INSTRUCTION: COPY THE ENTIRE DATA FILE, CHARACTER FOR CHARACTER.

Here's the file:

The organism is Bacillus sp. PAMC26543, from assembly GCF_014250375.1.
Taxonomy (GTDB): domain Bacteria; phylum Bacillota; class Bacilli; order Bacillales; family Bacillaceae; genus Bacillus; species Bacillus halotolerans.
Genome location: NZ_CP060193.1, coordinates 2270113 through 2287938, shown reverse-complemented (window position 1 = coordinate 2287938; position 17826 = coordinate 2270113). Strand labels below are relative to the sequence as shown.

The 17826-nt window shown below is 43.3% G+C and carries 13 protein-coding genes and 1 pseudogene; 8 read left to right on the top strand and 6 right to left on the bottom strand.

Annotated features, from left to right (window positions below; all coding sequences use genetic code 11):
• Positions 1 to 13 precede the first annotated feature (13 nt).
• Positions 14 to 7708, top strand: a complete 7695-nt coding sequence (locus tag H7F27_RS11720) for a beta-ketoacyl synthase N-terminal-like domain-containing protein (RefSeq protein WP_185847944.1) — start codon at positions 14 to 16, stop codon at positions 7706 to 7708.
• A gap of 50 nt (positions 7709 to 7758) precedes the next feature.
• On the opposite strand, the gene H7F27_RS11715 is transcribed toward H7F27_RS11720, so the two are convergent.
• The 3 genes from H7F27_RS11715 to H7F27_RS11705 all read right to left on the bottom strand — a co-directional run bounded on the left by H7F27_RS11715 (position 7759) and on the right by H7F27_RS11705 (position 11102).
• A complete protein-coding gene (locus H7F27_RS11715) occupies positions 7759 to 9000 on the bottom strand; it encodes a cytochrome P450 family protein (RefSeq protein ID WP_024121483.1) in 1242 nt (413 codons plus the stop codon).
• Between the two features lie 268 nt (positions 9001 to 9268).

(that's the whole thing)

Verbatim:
The organism is Bacillus sp. PAMC26543, from assembly GCF_014250375.1.
Taxonomy (GTDB): domain Bacteria; phylum Bacillota; class Bacilli; order Bacillales; family Bacillaceae; genus Bacillus; species Bacillus halotolerans.
Genome location: NZ_CP060193.1, coordinates 2270113 through 2287938, shown reverse-complemented (window position 1 = coordinate 2287938; position 17826 = coordinate 2270113). Strand labels below are relative to the sequence as shown.

The 17826-nt window shown below is 43.3% G+C and carries 13 protein-coding genes and 1 pseudogene; 8 read left to right on the top strand and 6 right to left on the bottom strand.

Annotated features, from left to right (window positions below; all coding sequences use genetic code 11):
• Positions 1 to 13 precede the first annotated feature (13 nt).
• Positions 14 to 7708, top strand: a complete 7695-nt coding sequence (locus tag H7F27_RS11720) for a beta-ketoacyl synthase N-terminal-like domain-containing protein (RefSeq protein WP_185847944.1) — start codon at positions 14 to 16, stop codon at positions 7706 to 7708.
• A gap of 50 nt (positions 7709 to 7758) precedes the next feature.
• On the opposite strand, the gene H7F27_RS11715 is transcribed toward H7F27_RS11720, so the two are convergent.
• The 3 genes from H7F27_RS11715 to H7F27_RS11705 all read right to left on the bottom strand — a co-directional run bounded on the left by H7F27_RS11715 (position 7759) and on the right by H7F27_RS11705 (position 11102).
• A complete protein-coding gene (locus H7F27_RS11715) occupies positions 7759 to 9000 on the bottom strand; it encodes a cytochrome P450 family protein (RefSeq protein ID WP_024121483.1) in 1242 nt (413 codons plus the stop codon).
• Between the two features lie 268 nt (positions 9001 to 9268).